Our last day at Barcelona trip, we wanted to visit Montserrat. Montserrat is a mountain top monastery in Catalonia, Spain. Situated atop an unusual rock mountain, it is very popular among Catalans, and Catholic pilgrims come from far and wide to see the Black Madonna.
At 1236 meters above the valley floor, Montserrat is the highest point of the Catalan lowlands and stands central to the most populated part of Catalonia. The stone monolith is ideally located to play an important role in the cultural and spiritual life of Catalonia.
Montserrat is situated approx. 30 miles away from Barcelona, and is easily accessible by train, car and bus. Travelling from Barcelona, take Ferrocarrils de la Generalitat (R5 Line) train from Plaça d’Espanya to Montserrat-Aeri.
You must decide in Barcelona itself whether you choose the cable car ticket or the funicular. Once bought, you cannot change your mind. It’s best to opt for the cable car ticket which is what we did. From Montserrat-Aeri, take the cable car up. Remember to find out what time the last cable car will leave; you don’t want to be left on the mountain top!
The funicular railway (Cremallera de Montserrat) is the slower route to take to Montserrat. It is very similar to the previous option take the same R5 Line train from Plaça d’Espanya, Barcelona but to the next stop: at Monistrol de Montserrat you can change for the funicular railway (Cremallera de Montserrat). Combined return adult ticket costs €20 (including the funicular to Montserrat Monastery). Total travel time is 90 minutes one way (Placa d’Espanya-Monserrat Monastery). The last funicular runs at 18:15 downhill.
The funicular railway is not as scenic as the cable car, but cheaper, and users get the first choice of seats on the R5 for the journey back to Barcelona – cable car users get on one stop later.
The only way to get around the Montserrat monastery complex is on foot (it’s not too big though!) The first thing you must do is to visit the Black Madonna. There will be long lines, and it can take about one hour in the line. Then you can explore at leisure. We tried standing in line, but the line was too long and a lot of construction going on in the monastery. So we decided to skip it and to take the tour around.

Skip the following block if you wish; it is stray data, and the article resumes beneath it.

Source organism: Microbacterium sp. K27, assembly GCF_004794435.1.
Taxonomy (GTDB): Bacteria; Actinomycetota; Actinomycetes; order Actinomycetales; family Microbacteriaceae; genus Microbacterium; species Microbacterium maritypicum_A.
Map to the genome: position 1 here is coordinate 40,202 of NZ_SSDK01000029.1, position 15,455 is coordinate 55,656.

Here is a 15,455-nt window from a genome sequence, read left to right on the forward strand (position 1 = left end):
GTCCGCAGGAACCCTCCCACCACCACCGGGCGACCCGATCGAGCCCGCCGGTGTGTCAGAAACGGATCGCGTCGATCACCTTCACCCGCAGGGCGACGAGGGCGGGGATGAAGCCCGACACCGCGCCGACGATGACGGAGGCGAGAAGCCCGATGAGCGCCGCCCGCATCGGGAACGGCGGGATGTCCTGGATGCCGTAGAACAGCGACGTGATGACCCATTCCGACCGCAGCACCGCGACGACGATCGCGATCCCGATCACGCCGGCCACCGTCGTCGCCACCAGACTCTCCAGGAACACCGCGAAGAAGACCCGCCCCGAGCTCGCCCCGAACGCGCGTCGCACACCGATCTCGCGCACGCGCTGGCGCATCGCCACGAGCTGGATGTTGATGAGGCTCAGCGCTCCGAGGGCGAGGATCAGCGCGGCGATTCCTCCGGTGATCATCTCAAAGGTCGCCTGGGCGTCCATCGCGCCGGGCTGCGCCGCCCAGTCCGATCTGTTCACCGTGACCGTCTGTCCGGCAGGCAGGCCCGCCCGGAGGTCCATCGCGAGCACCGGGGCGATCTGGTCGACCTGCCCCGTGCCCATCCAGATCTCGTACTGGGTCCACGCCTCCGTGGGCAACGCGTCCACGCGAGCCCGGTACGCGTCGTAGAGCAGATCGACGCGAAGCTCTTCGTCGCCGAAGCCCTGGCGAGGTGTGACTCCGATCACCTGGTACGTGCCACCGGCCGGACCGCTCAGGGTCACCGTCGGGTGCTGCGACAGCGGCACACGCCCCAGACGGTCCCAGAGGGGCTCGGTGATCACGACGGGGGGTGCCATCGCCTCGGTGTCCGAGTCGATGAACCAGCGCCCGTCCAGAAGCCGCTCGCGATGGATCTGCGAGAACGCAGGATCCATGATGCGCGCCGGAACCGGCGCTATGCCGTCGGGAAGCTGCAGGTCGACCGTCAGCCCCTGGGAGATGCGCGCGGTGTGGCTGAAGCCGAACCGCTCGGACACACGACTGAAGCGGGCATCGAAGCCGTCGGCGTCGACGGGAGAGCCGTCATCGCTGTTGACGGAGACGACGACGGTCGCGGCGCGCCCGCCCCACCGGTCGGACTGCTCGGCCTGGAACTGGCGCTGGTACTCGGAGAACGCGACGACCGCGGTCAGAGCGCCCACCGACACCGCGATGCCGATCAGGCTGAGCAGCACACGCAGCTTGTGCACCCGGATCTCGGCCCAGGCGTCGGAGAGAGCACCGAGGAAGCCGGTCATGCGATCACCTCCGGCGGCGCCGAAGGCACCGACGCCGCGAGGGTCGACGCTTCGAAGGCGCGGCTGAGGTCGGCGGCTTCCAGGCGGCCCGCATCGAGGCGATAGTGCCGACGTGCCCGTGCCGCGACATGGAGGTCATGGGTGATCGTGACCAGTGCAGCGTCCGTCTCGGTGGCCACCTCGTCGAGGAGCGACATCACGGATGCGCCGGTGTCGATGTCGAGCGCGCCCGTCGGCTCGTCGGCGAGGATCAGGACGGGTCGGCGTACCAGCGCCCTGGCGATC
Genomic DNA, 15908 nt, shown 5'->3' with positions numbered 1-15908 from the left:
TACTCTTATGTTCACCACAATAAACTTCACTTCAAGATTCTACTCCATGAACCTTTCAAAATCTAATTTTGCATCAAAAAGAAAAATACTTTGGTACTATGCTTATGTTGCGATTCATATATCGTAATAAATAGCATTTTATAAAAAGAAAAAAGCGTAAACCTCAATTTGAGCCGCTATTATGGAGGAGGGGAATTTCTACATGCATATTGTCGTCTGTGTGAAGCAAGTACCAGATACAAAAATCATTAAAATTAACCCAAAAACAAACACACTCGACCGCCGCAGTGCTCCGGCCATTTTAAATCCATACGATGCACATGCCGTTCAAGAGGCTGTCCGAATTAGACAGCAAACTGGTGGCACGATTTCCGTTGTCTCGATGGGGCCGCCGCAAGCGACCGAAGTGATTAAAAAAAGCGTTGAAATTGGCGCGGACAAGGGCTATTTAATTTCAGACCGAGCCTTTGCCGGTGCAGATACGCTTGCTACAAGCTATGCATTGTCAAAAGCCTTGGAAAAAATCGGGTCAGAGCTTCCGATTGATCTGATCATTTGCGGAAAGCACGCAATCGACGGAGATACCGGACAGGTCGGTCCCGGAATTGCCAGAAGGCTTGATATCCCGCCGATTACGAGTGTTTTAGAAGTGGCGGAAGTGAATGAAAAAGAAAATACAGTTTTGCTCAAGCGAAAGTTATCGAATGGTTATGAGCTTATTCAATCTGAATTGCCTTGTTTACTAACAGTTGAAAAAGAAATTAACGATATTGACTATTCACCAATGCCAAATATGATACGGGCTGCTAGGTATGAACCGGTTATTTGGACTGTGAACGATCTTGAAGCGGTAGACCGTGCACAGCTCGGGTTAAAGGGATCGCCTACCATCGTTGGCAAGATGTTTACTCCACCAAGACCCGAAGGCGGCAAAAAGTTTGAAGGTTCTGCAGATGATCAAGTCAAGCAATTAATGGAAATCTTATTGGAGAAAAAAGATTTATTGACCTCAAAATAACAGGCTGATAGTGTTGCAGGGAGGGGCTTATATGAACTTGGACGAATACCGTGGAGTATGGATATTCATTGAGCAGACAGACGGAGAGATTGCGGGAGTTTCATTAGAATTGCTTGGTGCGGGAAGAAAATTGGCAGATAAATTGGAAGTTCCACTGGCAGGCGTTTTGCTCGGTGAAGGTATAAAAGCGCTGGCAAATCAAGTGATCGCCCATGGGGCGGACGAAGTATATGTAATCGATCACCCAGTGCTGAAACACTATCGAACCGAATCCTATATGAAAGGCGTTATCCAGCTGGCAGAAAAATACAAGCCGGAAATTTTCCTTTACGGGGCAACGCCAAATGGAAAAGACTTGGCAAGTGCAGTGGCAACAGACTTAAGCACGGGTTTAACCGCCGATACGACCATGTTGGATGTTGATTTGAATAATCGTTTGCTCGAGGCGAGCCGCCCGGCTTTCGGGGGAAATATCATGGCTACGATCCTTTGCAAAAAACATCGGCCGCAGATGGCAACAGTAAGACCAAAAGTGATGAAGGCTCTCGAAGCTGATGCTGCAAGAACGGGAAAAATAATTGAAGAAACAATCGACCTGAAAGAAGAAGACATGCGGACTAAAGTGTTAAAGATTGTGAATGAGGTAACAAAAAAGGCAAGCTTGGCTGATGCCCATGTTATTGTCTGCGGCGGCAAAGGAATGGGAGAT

Santa Maria de Montserrat is a Benedictine abbey which hosts the Virgin of Montserrat, and the Publicacions de l’Abadia de Montserrat, a publishing house, the oldest press in the world, still running, with the first book published in 1499.
The Virgin of Montserrat is a statue of the Virgin Mary and infant Christ venerated at the Santa Maria de Montserrat monastery. Virgin of Montserrat (the black virgin), is Catalonia’s favorite saint and is in the sanctuary of the Mare de Deu de Montserrat.
It is one of the black Madonnas of Europe, hence its familiar Catalan name, la Moreneta (“The little dark-skinned one”). Believed by some to have been carved in Jerusalem in the early days of the church, it is a Romanesque sculpture in wood from the late 12th century.
Legend has it that the Benedictine monks could not move the statue to construct their monastery, choosing to instead build around it. The statue’s sanctuary is located at the rear of the chapel, where an altar of gold surrounds the icon and is now a site of pilgrimage.
In 1844, Pope Leo XIII declared the Virgin of Montserrat patroness of Catalonia.
Montserrat’s highest point, Sant Jeroni, can be reached by a footpath from the top station of the Funicular Sant Joan. From Sant Jeroni, almost all of Catalonia can be seen and on a clear day, the island of Majorca is visible.
Hike around the peaks. Leave either from the monastery 2-3 hours to Sant Jeroni (via the cross of Sant Miquel), and back downhill through the shady valley or from the top of the Sant Joan funicular (1-2 hrs to top). The main trails are well marked, but still do pick up a map at the information desk first. Due to lack of time we skipped both these hikes.
Places to eat at Montserrat are limited and expensive but of high quality and good meal choices (cafeteria style). We decided to travel back and catch up lunch back in Barcelona.
In my next part of this blog, I will be covering the Park Güell the last part of our journey at Barcelona before we embarked to Milan.